Social Question

Dutchess_III's avatar

What did China have that we can't replicate?

Asked by Dutchess_III (41747points) 1 month ago

My town is going to discontinue the recycling program. It’s just costing too much.
I assume it goes back to China no longer accepting everybody’s recycling.
Now, why were we sending it to China in the first place, and what did they do with the stuff that we can’t do ourselves?

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55 Answers

RedDeerGuy1's avatar

Workers who earn $0.35 an hour.

stanleybmanly's avatar

China had starvation wages and slave shop conditions. They specialized at first in the manufacture of low end stuff—anything you might find in a dollar store. They could also take our scrap metal cardboard packaging and used paper that we burned up in incinerators and recycle them at a profit because they paid slave wages and cared not about environmental consequences. All of that changed in less than a generation, and now they are a great deal more selective about which of our disposables they are willing to accept.

Patty_Melt's avatar

They never were in a recycling agreement. The government just told us that to keep us sending it. Actually our military were doing covert flyovers at night and just dropping it, like a prank.

Tropical_Willie's avatar

We had a single customer for recyclables (China) Trump pissed them off over tariffs and POOOF no more customer.

Darth_Algar's avatar

A huge population willing to work for next to nothing, a disregard for the environment and a willingness to take someone else’s refuse.

The environmental stuff has changed in recent years. Turns out eventually people start wanting air they can breathe and water they can drink.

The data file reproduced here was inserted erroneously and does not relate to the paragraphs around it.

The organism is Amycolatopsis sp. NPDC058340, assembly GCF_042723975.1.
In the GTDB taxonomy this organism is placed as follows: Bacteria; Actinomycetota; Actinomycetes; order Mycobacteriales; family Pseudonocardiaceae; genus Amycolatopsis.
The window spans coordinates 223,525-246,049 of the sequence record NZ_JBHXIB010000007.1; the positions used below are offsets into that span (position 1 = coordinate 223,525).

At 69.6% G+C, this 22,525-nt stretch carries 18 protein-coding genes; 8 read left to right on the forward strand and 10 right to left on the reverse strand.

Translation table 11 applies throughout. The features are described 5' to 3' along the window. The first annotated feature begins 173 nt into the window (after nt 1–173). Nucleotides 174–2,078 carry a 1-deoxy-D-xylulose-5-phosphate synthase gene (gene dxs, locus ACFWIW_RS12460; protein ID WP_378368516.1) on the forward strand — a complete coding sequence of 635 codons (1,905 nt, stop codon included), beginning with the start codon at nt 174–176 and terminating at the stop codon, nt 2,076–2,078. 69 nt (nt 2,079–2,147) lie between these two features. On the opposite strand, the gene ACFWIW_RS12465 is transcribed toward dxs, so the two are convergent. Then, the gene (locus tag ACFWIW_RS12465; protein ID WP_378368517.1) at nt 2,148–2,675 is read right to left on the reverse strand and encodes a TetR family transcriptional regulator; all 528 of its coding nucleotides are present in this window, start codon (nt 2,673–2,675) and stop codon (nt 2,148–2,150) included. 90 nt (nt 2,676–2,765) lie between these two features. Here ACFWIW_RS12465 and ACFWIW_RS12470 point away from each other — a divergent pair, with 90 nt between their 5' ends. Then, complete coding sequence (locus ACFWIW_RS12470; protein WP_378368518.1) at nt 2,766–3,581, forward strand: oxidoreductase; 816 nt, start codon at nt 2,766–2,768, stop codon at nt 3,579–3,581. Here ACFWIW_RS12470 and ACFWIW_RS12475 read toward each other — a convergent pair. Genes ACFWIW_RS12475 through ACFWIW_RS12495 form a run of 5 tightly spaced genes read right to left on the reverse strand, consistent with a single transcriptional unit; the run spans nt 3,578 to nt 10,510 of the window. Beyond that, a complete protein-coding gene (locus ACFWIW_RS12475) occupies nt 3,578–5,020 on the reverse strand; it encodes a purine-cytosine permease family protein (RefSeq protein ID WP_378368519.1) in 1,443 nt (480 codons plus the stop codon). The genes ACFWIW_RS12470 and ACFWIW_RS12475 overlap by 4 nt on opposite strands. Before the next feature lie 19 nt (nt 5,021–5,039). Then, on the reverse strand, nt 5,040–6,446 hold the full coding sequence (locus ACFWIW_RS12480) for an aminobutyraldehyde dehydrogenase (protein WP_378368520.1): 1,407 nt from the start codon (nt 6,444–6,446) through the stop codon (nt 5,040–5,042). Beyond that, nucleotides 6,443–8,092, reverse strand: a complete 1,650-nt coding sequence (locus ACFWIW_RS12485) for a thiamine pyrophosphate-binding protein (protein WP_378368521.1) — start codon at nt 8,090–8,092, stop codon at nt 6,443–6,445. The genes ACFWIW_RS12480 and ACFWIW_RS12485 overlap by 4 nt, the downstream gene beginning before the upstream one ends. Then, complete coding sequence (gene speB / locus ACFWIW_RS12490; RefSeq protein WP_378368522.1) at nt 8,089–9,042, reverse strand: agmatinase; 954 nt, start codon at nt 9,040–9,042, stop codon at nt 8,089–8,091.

elbanditoroso's avatar

Agree with @Darth_Algar – they have people that can be made to work like slaves, and no regard for the environment.

And China has a good supply of rare minerals that can’t be found anywhere else on earth (or not easily).

And China has lots of open space.

And their government doesn’t need to be responsive to the population.

So the US did business with China because it was cheaper and easier than doing the ‘right’ thing here in the US.

Patty_Melt's avatar

Wow some video.
“Tuen got his head smash today.”
boss “Yes, I dock him half pay. Today he get $.44”

That’s what happens when population goes out of control. Each person is expendable and forgettable except for family.

Stopping the recycling was world wide. In 2018 the entire planet was reduced to only a few certain recyclable materials would be allowed for shipping to China.

mazingerz88's avatar

Can’t help but think China has expendable population. Not sure if its government / politicians there would be at all troubled if an epidemic kills 100 million of their citizens.

Patty_Melt's avatar

There are times that the viruses that keep popping out make me wonder.

mazingerz88's avatar